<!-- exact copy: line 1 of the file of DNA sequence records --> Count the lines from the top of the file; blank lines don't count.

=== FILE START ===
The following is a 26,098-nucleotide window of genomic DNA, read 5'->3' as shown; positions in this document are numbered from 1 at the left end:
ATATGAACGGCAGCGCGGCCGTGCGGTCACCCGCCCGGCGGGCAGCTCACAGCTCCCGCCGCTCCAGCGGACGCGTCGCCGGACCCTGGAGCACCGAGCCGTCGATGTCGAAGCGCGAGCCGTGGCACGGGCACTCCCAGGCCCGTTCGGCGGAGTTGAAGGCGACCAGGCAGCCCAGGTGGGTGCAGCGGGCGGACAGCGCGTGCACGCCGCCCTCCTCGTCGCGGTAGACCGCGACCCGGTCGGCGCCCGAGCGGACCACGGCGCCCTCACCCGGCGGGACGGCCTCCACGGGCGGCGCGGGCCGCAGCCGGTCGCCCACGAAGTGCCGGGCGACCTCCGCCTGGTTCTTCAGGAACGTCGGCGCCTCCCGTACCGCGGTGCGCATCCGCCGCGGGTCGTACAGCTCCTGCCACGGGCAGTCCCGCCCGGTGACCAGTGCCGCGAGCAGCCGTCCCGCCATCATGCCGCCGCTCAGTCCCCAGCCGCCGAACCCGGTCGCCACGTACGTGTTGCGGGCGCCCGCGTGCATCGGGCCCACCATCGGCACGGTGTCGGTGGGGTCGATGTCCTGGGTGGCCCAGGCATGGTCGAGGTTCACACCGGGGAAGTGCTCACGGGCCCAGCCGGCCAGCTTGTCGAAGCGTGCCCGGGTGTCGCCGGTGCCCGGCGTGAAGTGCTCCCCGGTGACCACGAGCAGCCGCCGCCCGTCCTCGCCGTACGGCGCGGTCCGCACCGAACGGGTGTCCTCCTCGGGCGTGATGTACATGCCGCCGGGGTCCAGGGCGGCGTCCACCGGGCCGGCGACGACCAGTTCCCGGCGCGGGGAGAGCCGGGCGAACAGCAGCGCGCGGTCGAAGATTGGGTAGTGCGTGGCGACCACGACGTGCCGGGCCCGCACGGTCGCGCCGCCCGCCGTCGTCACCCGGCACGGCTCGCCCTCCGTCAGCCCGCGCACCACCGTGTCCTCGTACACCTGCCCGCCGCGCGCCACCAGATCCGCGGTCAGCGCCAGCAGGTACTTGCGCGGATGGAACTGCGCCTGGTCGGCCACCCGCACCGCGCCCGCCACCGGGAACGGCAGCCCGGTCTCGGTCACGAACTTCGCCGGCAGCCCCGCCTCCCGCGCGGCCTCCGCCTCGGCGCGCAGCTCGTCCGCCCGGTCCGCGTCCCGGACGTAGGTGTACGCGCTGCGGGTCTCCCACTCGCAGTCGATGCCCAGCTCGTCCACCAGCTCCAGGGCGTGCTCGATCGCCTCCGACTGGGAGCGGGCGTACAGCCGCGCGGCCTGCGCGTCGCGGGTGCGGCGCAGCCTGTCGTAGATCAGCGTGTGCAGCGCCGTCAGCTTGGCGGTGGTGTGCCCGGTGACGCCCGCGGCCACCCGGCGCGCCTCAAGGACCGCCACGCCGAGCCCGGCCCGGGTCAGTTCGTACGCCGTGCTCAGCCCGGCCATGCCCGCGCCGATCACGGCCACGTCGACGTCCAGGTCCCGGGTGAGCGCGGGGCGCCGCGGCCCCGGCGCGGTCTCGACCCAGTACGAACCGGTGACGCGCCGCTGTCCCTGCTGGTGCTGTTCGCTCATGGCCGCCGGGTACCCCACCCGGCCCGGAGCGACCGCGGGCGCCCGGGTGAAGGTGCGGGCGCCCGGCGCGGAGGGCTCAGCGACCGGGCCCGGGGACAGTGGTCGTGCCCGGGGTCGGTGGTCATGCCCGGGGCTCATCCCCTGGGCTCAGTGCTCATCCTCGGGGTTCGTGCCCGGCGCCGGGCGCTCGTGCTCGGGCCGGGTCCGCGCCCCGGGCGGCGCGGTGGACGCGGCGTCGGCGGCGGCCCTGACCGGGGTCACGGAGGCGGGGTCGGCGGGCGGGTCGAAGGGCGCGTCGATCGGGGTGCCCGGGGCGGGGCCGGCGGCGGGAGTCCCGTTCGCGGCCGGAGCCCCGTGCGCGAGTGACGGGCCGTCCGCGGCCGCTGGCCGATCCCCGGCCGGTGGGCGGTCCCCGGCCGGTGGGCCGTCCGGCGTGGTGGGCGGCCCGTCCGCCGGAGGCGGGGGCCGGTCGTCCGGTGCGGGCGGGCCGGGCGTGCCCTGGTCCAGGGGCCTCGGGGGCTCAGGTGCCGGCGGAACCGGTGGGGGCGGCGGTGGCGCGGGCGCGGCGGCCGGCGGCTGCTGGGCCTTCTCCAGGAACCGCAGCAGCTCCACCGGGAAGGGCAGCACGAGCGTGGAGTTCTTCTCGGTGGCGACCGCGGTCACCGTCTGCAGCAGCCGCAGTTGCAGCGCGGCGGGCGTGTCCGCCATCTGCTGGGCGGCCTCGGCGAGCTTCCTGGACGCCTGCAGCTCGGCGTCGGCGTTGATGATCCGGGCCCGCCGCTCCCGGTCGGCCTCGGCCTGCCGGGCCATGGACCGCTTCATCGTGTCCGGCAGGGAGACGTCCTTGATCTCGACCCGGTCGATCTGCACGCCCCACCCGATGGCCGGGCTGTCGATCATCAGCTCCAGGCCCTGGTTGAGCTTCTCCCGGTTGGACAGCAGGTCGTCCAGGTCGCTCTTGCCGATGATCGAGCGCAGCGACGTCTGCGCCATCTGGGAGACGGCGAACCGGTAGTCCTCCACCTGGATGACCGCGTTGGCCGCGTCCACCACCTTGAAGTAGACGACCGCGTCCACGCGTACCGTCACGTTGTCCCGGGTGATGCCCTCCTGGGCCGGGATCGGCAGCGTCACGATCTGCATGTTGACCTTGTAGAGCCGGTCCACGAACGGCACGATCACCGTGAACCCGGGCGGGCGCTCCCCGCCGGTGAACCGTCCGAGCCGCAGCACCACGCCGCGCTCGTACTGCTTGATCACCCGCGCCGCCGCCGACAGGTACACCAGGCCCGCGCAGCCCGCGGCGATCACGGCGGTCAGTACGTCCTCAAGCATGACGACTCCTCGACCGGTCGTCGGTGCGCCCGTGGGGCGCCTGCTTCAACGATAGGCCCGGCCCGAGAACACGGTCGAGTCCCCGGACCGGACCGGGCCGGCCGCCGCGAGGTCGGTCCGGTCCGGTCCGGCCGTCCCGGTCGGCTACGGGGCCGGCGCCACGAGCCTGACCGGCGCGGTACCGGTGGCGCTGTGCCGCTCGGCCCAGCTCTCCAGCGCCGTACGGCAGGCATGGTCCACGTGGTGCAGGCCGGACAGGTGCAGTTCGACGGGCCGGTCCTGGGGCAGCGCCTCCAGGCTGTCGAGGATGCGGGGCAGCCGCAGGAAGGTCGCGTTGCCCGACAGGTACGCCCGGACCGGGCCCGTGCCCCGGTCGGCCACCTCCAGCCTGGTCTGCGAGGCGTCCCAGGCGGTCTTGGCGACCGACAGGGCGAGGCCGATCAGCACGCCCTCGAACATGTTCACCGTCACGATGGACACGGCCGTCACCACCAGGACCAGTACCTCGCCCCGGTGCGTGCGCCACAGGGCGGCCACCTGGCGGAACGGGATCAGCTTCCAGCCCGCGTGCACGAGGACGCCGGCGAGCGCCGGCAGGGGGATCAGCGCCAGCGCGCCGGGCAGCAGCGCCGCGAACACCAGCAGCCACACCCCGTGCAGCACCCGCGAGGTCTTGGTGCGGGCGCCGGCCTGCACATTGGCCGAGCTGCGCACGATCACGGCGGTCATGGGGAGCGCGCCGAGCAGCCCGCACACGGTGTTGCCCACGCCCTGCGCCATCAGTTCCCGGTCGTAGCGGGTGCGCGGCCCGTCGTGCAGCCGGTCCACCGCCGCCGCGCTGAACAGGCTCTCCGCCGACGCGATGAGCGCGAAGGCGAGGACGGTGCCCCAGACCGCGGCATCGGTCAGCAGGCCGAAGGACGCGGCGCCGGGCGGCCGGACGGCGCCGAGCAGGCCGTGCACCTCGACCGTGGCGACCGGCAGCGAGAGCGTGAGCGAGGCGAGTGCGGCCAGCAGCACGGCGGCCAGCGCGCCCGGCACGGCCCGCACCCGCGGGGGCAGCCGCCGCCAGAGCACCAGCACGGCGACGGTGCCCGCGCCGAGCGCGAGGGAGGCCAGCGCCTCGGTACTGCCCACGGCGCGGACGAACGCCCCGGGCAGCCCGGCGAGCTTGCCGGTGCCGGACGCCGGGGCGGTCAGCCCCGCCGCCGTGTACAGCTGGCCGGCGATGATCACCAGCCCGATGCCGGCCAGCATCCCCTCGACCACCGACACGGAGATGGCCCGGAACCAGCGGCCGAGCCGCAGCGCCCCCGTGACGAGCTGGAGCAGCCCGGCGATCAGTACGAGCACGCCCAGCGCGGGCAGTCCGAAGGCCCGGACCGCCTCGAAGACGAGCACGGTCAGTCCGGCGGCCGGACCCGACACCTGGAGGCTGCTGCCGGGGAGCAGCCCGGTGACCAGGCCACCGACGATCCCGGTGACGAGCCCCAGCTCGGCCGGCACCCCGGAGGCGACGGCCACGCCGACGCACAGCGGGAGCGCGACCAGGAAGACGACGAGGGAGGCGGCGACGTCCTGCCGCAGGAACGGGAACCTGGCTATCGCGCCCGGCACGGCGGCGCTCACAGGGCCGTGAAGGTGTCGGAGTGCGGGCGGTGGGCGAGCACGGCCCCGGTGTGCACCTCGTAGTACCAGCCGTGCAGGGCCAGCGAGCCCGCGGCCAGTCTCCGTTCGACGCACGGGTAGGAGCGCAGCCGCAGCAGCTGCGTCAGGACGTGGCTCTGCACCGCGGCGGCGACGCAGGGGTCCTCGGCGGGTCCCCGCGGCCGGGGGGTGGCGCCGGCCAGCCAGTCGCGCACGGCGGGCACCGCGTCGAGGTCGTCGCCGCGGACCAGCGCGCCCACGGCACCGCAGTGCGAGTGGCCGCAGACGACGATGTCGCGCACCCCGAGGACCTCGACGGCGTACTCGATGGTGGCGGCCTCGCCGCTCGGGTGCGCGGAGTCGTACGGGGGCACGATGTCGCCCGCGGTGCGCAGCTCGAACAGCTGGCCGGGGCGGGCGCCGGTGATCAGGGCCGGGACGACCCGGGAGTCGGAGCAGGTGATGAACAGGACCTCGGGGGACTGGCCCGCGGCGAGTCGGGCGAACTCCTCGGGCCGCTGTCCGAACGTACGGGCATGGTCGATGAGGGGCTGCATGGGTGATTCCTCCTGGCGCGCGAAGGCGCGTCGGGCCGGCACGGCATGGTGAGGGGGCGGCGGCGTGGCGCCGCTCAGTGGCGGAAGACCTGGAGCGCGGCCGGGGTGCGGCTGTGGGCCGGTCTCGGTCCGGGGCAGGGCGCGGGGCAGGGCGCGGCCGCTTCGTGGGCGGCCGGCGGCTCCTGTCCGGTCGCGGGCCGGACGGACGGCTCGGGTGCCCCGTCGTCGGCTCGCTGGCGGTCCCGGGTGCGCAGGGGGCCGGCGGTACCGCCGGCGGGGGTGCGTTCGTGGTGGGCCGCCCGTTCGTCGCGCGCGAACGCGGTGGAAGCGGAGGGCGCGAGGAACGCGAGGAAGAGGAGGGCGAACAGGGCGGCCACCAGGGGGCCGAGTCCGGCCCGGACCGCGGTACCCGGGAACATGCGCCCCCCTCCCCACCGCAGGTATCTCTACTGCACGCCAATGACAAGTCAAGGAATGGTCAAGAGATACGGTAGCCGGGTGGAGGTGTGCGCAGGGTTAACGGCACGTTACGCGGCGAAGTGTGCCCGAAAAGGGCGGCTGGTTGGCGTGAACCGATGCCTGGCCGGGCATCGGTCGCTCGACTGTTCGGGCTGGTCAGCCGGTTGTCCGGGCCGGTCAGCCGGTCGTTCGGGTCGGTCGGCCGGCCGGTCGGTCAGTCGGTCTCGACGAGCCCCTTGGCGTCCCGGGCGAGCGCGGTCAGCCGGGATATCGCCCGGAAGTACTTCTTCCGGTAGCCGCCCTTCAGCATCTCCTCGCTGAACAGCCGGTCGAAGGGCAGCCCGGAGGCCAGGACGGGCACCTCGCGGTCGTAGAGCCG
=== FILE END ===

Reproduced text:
The following is a 26,098-nucleotide window of genomic DNA, read 5'->3' as shown; positions in this document are numbered from 1 at the left end: